Trump loses presidential immunity delay effort in NY hush money case

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A New York judge on Wednesday rejected former President Donald’s Trump’s plea to delay his upcoming criminal trial until after the Supreme Court rules on his broad claim of presidential immunity.

Trump raised the argument in a March legal filing, urging Judge Juan Merchan to delay the trial until after the Supreme Court has ruled on the scope of presidential immunity in a separate Trump case dealing with federal election interference charges.

But Merchan said Trump raised the argument too late. The trial is scheduled to begin on April 15 and Trump was charged with falsifying business records by Manhattan District Attorney Alvin Bragg on April 4, 2023 − over a year before.

“This Court finds that Defendant had myriad opportunities to raise the claim of presidential immunity well before March 7, 2024,” Merchan wrote in the Wednesday ruling.

That means Trump is on track to face his first criminal trial this month, even as he has so far been able to postpone or upend trial dates in other criminal cases.

Trump lawyer Todd Blanche and Bragg’s office declined to comment.

In the federal election interference case, the Supreme Court agreed to consider to what extent former presidents are immune from criminal prosecution for acts during their presidency.

What is the case about?

The New York case centers on whether Trump criminally falsified business records in order to cover up a $130,000 hush money payment by Michael Cohen, Trump’s former lawyer, to adult film actress Stormy Daniels before the 2016 presidential election. In exchange for the cash, Daniels agreed to stay quiet.

To prosecutors, the timing was no coincidence: they say Trump was concerned that Daniels would hurt his campaign by going public about a sexual encounter she says the two had. Trump denies her claims.

Trump then reimbursed Cohen through monthly checks that were disguised as payments for 2017 legal services and documented in the form of false business records at the Trump Organization, according to prosecutors.

New York law hikes the falsification crime up to a felony when the purpose of the disguise was to commit or conceal another crime. Prosecutors say that applies to Trump because he violated federal election laws dealing with campaign contribution limits. They’ve noted that Cohen served prison time after pleading guilty to making an illegal campaign contribution through the payment. They also say Trump was trying to violate New York election and tax laws.

Why delay until after Supreme Court ruling?

Trump argued that the Supreme Court’s review of the scope of presidential immunity in his federal election interference case would reduce the risk of having to re-try the case because the New York court didn’t apply the immunity doctrine properly. The Supreme Court has scheduled oral arguments for April 25, and has discretion over when to issue a decision after that.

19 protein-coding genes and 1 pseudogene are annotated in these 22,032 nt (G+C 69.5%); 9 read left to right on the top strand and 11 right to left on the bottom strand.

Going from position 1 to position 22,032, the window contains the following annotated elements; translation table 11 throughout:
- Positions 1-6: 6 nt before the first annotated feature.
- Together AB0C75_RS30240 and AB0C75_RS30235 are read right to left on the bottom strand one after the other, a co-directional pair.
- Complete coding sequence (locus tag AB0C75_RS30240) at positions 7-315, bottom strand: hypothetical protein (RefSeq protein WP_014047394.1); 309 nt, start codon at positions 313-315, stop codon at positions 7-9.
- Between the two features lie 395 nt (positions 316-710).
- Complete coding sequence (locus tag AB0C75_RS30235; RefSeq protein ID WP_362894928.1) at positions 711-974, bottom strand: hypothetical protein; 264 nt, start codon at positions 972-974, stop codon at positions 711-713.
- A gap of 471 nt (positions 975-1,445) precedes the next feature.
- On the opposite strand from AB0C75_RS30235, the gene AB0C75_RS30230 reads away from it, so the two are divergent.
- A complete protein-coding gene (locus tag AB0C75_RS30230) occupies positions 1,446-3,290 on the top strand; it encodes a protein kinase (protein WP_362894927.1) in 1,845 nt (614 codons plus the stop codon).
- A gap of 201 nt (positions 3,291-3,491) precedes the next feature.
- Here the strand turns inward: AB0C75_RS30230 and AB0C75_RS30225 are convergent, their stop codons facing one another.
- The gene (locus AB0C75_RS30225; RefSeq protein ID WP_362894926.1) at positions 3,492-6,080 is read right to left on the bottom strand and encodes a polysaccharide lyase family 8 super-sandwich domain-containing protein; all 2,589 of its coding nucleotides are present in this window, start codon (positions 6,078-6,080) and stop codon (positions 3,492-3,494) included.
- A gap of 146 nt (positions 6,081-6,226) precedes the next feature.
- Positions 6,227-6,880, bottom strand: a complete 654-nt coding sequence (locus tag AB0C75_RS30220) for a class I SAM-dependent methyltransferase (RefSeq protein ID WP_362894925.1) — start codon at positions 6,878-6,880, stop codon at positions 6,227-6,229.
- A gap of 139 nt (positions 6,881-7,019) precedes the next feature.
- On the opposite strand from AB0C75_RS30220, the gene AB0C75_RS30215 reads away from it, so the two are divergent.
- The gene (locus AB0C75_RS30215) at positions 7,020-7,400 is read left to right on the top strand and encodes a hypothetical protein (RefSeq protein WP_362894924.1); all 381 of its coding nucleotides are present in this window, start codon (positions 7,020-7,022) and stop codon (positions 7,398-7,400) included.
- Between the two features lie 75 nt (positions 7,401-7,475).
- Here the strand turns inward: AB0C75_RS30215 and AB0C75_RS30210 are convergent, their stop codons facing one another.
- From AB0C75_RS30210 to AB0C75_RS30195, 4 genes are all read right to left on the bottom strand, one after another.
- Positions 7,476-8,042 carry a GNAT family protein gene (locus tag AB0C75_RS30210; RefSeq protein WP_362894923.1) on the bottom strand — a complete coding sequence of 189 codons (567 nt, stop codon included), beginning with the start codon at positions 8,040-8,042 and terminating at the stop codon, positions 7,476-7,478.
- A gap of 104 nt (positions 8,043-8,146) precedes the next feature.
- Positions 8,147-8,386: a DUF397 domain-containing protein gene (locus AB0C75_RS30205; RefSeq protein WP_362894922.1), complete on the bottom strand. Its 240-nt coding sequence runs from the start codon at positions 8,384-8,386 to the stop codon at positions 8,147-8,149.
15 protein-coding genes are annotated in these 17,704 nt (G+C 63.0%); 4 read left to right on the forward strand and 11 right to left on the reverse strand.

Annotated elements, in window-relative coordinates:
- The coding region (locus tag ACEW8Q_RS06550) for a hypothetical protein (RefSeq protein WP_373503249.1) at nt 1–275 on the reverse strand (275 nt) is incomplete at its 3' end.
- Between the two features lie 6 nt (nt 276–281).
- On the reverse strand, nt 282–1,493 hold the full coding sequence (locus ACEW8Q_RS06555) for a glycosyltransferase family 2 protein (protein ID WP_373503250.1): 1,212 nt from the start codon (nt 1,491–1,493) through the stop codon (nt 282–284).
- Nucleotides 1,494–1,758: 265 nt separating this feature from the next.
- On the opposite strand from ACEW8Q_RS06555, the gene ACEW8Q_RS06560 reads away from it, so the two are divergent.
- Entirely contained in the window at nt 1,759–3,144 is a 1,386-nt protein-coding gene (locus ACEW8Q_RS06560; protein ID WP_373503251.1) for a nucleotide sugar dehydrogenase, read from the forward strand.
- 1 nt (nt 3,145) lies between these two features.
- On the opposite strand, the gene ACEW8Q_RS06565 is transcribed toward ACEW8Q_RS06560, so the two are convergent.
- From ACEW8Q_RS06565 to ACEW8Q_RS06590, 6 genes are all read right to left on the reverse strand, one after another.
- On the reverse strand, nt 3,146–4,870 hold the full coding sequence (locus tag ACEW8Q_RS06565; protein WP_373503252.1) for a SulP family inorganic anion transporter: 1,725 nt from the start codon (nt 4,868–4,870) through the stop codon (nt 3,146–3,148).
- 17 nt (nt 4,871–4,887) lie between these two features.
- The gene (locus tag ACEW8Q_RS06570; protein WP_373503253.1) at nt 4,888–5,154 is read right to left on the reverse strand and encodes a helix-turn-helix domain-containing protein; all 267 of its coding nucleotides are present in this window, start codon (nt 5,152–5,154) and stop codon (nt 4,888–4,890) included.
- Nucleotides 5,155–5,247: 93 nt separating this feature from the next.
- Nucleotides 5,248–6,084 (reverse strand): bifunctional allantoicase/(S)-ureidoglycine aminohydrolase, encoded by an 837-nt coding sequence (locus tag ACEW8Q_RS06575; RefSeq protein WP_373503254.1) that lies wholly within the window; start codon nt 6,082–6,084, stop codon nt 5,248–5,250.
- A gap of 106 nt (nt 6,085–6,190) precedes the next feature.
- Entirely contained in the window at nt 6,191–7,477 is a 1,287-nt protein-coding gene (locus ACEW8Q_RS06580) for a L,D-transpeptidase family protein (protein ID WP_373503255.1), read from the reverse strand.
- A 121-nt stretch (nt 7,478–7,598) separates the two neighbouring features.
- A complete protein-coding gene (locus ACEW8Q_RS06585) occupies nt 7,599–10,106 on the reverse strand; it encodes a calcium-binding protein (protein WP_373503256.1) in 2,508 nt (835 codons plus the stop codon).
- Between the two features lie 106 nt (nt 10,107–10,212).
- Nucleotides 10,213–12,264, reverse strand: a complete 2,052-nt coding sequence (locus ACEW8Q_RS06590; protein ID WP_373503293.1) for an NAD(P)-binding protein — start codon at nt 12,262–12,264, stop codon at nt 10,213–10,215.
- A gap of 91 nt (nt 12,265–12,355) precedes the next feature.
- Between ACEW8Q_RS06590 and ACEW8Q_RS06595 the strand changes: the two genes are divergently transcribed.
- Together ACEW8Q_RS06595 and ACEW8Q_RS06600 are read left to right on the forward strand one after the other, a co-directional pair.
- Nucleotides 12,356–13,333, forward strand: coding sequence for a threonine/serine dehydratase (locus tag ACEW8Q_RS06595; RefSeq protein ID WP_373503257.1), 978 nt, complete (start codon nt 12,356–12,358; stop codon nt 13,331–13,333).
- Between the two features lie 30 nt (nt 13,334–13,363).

But Merchan said Wednesday that Trump chose not to raise the presidential immunity defense until well past a 45-day period allotted under New York law for filing pre-trial motions after being arraigned, a process in which a defendant first appears in court and enters a plea. Trump was arraigned the same day he was charged: April 4, 2023.

Trump showed he was aware long ago that the presidential immunity defense was available to him, Merchan said. The judge noted Trump had fully briefed the issue in his separate federal election interference case by Oct. 5, and that he also discussed presidential immunity issues almost a year ago, when he tried to get the hush money case moved from state court to federal court on May 4.

“Further, and as an aside, the fact that the Defendant waited until a mere 17 days prior to the scheduled trial date of March 25, 2024, to file the motion, raises real questions about the sincerity and actual purpose of the motion,” Merchan wrote. At the time Trump filed the motion, his trial was scheduled for March 25, although it has since been moved to April 15.

“The circumstances, viewed as a whole, test this Court’s credulity,” Merchan wrote.

Excluding evidence based on presidential immunity?

Trump separately called for excluding portions of evidence in the New York case based on the presidential immunity doctrine, such as social media posts about the payments to Cohen and Cohen’s willingness to help prosecutors. He said in a court filing that his Twitter account was a main White House vehicle for conducting official business, rendering the posts protected official acts.

But Merchan said, given the timeliness issue, he wouldn’t consider the merits of that argument.

In a footnote, Merchan added that Trump didn’t appear to be arguing that the underlying alleged facts that support the charges in the hush money case — such as Cohen’s payment to Daniels or record-keeping at the Trump Organization — raise a presidential immunity claim.

“Defendant’s motion is DENIED in its entirety as untimely,” Merchan said.

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